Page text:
A briefing from the borough solicitor made it clear that all that could be done to move them on was being done. However, the process was prolonged, and travellers were generally expert at prolonging it. Magistrates would take at face value claims of pregnancies and injuries detaining children in hospital, which were liable to extend the process indefinitely. Subsequently, the travellers were given a deadline by which to leave. At the deadline, I returned to the site, and they were still there. To my surprise, no police were evident. My inquiries of the travellers as to why they had not moved on produced, at first, a complicated tale about a boy in an unidentified local hospital and, finally, abuse. The following day they did moveto another common two miles away and the process began again.
Now under pressure from the borough and the then Conservative parliamentary candidate, the travellers moved up the police priority list. A pedestrian who had a stone thrown at him reported it to the police, which gave them the necessary cause to remove the travellers under section 61 of the Criminal Justice and Public Order Act 1994. A police and local borough operation ensued, and,
This Bill is my first attempt to deliver on my promise to make things better for my constituents. I judged that two issues in particular had to be dealt with: the way in which the Criminal Justice and Public Order Act 1994 works in practice and the liability for damage.
I am not alone in seeking a solution to the problem. All of Surrey, not least around the time of the Derby, has grown used to the seasonal invasions of travellers. My neighbour, my hon. Friend the Member for East Surrey (Mr. Ainsworth), has been battling on behalf of his constituents recently, and my right hon. Friend the Member for Bracknell (Mr. MacKay) raised the issue on the Adjournment in Westminster Hall on 15 January 2002. The description of the appalling behaviour that my right hon. Friend's constituents suffered mirrored events in Reigate.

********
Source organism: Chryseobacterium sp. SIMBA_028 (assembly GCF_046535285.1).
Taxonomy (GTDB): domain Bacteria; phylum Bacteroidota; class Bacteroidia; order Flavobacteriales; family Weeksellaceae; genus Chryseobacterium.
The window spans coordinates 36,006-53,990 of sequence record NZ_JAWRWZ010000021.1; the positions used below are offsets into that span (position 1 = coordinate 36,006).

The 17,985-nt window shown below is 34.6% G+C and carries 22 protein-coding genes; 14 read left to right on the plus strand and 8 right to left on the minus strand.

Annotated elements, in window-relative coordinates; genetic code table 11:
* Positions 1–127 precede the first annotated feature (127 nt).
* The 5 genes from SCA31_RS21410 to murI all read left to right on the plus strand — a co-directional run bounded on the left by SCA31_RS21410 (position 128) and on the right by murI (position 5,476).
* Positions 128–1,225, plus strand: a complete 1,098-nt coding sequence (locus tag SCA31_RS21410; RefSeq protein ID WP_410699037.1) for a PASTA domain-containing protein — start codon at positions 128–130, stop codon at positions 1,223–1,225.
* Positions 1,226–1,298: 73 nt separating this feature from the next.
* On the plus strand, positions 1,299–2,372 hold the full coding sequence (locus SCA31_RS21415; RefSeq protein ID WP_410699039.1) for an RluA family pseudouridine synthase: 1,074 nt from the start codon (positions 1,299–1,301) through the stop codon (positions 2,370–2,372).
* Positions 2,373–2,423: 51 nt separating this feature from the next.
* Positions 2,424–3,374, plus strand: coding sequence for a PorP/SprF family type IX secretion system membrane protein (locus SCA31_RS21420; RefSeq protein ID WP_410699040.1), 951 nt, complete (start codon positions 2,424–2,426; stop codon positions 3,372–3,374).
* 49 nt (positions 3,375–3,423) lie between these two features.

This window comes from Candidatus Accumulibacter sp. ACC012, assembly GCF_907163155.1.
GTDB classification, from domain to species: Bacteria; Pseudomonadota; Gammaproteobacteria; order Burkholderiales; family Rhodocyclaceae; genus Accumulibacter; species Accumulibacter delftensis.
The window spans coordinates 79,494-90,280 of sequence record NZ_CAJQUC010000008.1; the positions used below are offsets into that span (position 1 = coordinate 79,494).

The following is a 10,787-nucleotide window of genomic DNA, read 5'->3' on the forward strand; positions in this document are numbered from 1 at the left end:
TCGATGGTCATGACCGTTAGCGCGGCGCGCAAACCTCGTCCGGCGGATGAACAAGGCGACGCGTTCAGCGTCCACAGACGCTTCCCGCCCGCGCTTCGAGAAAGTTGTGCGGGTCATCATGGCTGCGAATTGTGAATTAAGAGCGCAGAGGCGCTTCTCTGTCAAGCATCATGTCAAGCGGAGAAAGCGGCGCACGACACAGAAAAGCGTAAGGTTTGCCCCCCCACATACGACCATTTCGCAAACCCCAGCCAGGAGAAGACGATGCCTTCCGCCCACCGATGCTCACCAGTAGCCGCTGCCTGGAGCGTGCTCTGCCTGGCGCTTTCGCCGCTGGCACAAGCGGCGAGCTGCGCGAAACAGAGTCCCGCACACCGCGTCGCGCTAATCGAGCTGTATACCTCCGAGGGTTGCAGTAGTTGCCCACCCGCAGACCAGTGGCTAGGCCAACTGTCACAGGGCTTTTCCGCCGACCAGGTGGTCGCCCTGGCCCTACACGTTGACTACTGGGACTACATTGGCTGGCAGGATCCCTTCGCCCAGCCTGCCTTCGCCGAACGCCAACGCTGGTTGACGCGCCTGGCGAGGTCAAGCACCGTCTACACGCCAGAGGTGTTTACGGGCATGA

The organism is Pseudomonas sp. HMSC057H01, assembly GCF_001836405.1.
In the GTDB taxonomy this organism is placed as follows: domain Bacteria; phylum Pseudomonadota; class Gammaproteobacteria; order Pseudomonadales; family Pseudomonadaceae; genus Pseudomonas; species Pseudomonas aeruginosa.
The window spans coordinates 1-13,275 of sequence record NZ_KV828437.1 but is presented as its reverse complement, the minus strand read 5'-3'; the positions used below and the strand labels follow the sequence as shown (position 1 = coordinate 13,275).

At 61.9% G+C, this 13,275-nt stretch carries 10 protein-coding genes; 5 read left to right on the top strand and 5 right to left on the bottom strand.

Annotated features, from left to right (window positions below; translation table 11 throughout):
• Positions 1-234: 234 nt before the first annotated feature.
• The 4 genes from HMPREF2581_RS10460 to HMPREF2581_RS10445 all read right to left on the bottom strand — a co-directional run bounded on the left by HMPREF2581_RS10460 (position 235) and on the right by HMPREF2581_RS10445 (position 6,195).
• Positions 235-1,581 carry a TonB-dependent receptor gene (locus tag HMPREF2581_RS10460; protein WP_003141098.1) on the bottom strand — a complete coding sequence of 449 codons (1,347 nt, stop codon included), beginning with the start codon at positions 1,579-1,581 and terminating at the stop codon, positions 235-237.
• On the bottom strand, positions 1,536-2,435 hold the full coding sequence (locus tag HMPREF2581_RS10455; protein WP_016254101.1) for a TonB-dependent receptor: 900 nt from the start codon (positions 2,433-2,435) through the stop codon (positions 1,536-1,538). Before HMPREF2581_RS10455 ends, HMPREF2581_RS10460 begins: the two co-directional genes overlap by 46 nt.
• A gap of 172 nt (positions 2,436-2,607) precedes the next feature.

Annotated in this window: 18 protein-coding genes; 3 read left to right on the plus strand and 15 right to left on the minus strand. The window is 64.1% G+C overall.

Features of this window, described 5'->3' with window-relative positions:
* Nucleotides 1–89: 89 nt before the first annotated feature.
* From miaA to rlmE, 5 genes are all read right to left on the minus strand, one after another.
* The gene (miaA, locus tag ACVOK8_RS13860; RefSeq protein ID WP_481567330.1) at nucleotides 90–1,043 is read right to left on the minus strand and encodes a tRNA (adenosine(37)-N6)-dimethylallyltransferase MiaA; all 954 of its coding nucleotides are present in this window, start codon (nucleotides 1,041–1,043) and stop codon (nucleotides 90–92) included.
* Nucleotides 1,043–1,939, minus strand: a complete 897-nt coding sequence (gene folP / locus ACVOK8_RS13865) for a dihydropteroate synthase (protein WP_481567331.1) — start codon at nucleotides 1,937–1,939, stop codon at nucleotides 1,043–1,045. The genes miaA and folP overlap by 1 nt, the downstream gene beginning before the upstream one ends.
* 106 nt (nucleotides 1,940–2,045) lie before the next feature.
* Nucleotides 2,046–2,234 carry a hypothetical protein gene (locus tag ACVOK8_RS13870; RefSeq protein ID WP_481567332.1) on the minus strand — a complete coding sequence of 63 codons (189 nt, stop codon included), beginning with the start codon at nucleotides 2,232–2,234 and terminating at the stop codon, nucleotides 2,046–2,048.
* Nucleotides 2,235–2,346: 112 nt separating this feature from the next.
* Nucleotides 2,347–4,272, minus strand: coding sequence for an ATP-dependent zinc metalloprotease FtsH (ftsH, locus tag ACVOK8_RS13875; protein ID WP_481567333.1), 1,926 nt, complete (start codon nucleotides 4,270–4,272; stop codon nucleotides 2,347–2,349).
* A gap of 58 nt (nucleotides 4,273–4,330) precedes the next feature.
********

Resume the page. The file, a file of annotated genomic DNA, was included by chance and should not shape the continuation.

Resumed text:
In replying to that date, the Under-Secretary of State for the Home Department, the hon. Member for Wallasey (Angela Eagle), made an important statement of principle with which I concur. She said that
However, I am pleased to be able to give the Home Office the opportunity to address the matter. My Bill would amend the Criminal Justice and Public Order Act 1994 to clamp down on the antisocial behaviour of those groups of the travelling community who cause damage. The Bill is designed to strengthen the powers of those who are at the sharp end of dealing with travellers illegally trespassing on land and who are democratically accountable to the public.
The proposals would improve existing legislation in the following ways. It would make all travellers on a site individually responsible for damage caused during their illegal occupation; it would reduce the six-car minimum that the police currently require to evict travellers; and it would clear up any confusion between sections 61 and 77 by enabling a local authority to request the chief
Law-abiding travellers have nothing to fear from such legislation. Indeed, their position is made much worse by the reputation they have to carry from the misbehaviour of others. If all travellers respected the settled communities who play occasional host to them, much of this problem would not exist. This change in the law is designed to promote accountability and good behaviour. It would also give the unwilling host communities some protection from antisocial behaviour and damage. This one issue has caused a greater degree of heartache and distress among my constituents than any other single cause. Hon. Members have within their gift the power to support my attempt to address this problem. I seek leave to bring in the Bill.
Bill ordered to be brought in by Mr. Crispin Blunt, Mr. Peter Ainsworth, Sir Paul Beresford, Virginia Bottomley, Chris Grayling, Mr. Philip Hammond, Mr. Nick Hawkins, Mr. Andrew MacKay, Mr. Humfrey Malins, Richard Ottaway, Mr. Ian Taylor and Mr. David Wilshire.